Remember a few years back when the big Magic Kingdom hulabaloo was that they smoothed out the physical curbsides of Main Street, especially around Town Square and Hub? Well Disneyland laughs in the face of smooth passageways. And now that I’m visiting parks for the first time with an actual stroller, I have never in my life spent so much time wishing a curb wasn’t there. All you parents and wheelchair people, I’m finally understanding. Some things are just a bigger headache than they’re worth.
Another major difference is in the walk-around characters. It is always amazing to me that Disneyland characters will simply be mingling freely, not surrounded by a mob. In fact, in Toontown, the character assistant was even announcing this fact, to tell people it wasn’t necessary to form a line. “Goofy is walking around! Repeat, he is in motion.” I expected Secret Service agents to seal all exits.
We had several character encounters in Town Square, where there were chipmunks and rabbits and all sorts of cartoon rodents randomly strolling the sidewalks. Even Mickey Mouse himself turned up (albeit in Big Thunder Ranch) and spent copious amounts of time with my three-year-old unbothered. It was bizarre to say the least, since he would have commanded an hour-long wait for two minutes of pictures in a carefully organized greeting area at WDW. Do people not know who he is? Were they looking for Duffy the Bear? I think Disneyland still has that old-school, charming feel to the characters, before WDW commercialized them into PhotoPass opportunities. They add to the scenery, rather than becoming the focal point.
Now, can I give you a tip about the Fireworks? Disney parks on the whole have fallen into this idea of staging fireworks so that they simply HAVE to be viewed from Main Street, in front of the Castle. As we discovered in our second attempt to view the fireworks (the first having been decimated by my refusal to wait in shoulder-to-shoulder crowds for a couple hours before hand), there is a much better alternative. Watch them from Small World. There were literally fifty people in that location. And they do projections on the Small World building. You don’t get to see any characters flying off the mountain, but it’s worth it for some fresh breaths of oxygen. And Disneyland’s castle makes for a less impressive backdrop anyway.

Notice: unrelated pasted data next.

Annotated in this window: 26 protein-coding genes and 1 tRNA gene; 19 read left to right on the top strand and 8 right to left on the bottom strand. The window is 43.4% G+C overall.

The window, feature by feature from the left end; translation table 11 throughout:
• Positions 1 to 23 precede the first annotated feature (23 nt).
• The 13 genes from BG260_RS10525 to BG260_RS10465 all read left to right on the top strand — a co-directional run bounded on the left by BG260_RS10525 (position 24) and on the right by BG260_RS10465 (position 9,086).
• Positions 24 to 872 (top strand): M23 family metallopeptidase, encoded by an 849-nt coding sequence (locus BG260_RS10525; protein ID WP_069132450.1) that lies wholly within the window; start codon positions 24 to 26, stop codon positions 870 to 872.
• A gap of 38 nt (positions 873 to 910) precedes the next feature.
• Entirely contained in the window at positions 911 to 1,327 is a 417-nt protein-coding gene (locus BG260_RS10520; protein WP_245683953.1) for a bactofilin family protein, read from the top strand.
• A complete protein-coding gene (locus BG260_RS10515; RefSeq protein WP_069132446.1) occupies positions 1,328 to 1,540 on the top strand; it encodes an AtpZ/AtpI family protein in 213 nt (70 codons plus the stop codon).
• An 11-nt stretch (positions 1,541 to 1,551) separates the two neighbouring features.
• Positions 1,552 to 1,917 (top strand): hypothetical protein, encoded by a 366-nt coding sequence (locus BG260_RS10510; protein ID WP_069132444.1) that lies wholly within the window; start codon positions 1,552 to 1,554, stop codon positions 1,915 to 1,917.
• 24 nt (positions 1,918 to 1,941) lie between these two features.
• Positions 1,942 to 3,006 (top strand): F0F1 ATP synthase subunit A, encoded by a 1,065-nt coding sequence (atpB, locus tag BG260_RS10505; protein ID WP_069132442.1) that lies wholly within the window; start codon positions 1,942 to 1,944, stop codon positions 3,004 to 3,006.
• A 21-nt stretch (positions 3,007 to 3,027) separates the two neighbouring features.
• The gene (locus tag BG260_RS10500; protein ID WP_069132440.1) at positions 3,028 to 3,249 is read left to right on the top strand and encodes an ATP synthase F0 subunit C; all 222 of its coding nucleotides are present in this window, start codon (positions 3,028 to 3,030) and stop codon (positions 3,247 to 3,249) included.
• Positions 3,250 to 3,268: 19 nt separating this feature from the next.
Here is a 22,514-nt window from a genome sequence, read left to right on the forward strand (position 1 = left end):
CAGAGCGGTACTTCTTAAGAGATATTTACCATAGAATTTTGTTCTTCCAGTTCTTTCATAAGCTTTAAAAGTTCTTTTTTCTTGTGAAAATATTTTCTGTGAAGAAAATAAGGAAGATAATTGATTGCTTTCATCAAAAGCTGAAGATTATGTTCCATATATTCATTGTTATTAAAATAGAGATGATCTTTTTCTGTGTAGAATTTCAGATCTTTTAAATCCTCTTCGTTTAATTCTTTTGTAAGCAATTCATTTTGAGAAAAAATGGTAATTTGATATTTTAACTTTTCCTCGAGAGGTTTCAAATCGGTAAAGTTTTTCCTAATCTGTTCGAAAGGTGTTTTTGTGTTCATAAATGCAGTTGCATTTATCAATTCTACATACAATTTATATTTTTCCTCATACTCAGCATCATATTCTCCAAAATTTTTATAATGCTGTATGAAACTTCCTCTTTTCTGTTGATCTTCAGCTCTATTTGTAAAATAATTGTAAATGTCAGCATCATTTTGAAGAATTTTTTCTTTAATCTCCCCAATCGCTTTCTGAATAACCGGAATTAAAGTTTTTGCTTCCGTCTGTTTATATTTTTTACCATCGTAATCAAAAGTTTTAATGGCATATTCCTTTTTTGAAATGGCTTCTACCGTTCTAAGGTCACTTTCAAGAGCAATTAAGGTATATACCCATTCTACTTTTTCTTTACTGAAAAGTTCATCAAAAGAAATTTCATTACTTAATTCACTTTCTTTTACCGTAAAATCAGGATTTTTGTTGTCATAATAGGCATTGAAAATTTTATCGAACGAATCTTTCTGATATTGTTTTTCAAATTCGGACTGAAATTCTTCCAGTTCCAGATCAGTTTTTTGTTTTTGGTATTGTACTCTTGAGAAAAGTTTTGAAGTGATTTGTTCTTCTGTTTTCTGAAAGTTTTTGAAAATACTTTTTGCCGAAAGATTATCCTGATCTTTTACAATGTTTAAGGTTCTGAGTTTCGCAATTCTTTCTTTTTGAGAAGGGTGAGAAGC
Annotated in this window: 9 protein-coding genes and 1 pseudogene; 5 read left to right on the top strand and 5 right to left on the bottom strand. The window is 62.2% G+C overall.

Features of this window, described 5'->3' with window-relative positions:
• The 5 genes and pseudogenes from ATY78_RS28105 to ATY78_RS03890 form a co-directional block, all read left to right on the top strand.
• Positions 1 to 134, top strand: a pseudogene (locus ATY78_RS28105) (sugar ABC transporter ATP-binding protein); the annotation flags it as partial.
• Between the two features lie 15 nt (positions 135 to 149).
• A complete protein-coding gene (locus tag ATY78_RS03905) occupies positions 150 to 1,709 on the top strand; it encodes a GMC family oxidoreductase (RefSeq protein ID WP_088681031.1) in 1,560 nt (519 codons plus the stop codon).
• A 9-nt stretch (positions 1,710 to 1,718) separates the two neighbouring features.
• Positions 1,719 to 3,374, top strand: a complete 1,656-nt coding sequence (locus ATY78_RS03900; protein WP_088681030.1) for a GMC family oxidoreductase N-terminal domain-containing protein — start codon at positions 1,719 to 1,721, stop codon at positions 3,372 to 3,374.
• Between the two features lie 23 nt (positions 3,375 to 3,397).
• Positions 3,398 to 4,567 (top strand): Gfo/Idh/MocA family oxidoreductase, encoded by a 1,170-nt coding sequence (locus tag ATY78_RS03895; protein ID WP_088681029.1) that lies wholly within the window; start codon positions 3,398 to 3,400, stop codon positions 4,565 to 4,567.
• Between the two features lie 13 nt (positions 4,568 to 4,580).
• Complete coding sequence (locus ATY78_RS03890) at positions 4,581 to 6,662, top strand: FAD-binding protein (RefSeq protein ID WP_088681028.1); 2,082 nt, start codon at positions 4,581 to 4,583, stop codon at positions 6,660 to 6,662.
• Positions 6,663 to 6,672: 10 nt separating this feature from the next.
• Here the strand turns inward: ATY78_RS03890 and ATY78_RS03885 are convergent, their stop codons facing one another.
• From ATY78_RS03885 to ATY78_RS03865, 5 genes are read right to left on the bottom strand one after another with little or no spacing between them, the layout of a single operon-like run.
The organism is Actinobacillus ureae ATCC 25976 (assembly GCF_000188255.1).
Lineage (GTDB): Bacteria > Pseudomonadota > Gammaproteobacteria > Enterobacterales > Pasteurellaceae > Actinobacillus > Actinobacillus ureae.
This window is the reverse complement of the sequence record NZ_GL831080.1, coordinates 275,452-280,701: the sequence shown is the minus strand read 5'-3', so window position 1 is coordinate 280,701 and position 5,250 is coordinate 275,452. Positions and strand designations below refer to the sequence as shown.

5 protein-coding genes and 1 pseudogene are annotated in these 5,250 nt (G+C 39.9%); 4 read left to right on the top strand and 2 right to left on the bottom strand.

When it comes to the shops and buildings, they are different enough, but not distractingly so. The buildings are roughly the same. From an attraction standpoint, Disneyland still has its Penny Arcade and its Cinema, but those are window dressing for the most part. And I should turn in my Parkeology Card for forgetting to check out the Magic Store. Is it still there? One thing you won’t find are any of those Sorcerers of the Magic Kingdom hotspots. Which explains why I didn’t often come upon a line of people staring at a random store window.
We may as well discuss the train right now. Disneyland has a side-facing cattle train, an experience you can only get at Animal Kingdom when in Florida. The vignettes along the route are pretty much the same, until Disneyland hits you with the one-two punch of the Grand Canyon/Primeval World diorama. It seems to come out of nowhere too, if you’re used to the Florida version (the trip between Fantasyland/Main Street is easily the most boring portion of the MK’s route).
Disneyland Town Square has Great Moments with Mr. Lincoln, which would be the Mickey greeting area in Florida, but the show really should be compared to Hall of Presidents. In an interesting twist of fate, this “World’s Fair Original” borrows heavily from American Adventure, which came decades later. We get the “Two Brothers” song as well as “Golden Dream.” In spite of these elements, it comes across as smaller, less ambitious than either Hall of Presidents or American Adventure. Those are both mega-animatronic shows and are quite awesome in scope. Mr. Lincoln is not. It’s not hard to see his roots, as a technology demonstration, rather than a full-fledged experience.
My big regret is that I was unable to enjoy Main Street at night. One of my favorite parts of the old Disneyland TV show was when they would show the lights twinkling on, with people milling about. And being simply unwilling to waste time staking out concrete, I missed out on the parades as well.
In spite of everything listed above above, Main Street is still the land with the most similarities to Magic Kingdom, and it’s the one where the slight differences threw me off the most. I do have a favorite Disneyland tradition, a goodbye nod to the candle burning in Walt’s apartment. That’s something I can’t get here in Florida. Maybe in the end, it does matter that this is the park where Walt walked.
Next stop, Adventureland…